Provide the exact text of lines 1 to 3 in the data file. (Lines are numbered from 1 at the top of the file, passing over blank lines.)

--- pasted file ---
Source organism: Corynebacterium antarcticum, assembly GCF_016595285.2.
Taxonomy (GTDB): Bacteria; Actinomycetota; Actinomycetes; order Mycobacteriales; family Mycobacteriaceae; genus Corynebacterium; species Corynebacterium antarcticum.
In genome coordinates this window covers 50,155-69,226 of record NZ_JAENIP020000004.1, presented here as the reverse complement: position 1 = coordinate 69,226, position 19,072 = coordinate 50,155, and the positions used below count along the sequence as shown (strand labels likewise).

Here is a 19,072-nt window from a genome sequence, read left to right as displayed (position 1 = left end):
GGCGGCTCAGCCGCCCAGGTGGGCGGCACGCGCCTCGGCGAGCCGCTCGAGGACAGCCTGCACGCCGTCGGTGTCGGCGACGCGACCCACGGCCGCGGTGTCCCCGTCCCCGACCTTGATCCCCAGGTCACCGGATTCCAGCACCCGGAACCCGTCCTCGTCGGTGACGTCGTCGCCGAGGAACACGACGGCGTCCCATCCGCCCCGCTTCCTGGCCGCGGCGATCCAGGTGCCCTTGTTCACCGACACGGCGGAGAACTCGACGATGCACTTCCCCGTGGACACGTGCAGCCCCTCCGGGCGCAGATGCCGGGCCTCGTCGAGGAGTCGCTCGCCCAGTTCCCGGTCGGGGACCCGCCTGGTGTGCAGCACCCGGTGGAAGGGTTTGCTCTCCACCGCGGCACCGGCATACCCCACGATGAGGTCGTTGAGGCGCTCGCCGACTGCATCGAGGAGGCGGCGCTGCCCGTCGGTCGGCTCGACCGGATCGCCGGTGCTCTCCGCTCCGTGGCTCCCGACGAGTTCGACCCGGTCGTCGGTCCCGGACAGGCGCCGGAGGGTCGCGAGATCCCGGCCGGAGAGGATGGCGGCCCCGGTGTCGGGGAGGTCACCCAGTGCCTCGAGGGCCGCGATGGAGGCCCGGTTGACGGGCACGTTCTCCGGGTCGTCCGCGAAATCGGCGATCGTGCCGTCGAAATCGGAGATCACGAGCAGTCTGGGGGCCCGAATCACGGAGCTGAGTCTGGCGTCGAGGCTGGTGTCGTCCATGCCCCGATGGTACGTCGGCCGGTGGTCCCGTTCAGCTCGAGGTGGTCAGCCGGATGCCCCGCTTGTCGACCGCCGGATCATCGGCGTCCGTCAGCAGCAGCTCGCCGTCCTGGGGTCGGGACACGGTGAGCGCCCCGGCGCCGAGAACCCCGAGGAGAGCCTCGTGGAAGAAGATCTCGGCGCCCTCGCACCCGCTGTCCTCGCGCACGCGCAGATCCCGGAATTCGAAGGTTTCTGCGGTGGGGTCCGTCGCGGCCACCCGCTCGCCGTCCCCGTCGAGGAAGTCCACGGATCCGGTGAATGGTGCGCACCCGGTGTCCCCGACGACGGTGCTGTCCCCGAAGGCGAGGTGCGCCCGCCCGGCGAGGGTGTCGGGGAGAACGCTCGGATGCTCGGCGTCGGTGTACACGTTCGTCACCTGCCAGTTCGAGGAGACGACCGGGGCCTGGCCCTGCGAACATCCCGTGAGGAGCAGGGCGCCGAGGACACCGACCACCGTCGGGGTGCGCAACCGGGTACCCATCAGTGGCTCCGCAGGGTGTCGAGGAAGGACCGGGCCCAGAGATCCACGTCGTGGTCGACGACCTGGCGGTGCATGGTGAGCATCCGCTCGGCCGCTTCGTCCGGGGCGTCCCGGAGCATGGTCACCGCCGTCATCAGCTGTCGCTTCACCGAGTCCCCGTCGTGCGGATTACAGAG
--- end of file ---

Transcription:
Source organism: Corynebacterium antarcticum, assembly GCF_016595285.2.
Taxonomy (GTDB): Bacteria; Actinomycetota; Actinomycetes; order Mycobacteriales; family Mycobacteriaceae; genus Corynebacterium; species Corynebacterium antarcticum.
In genome coordinates this window covers 50,155-69,226 of record NZ_JAENIP020000004.1, presented here as the reverse complement: position 1 = coordinate 69,226, position 19,072 = coordinate 50,155, and the positions used below count along the sequence as shown (strand labels likewise).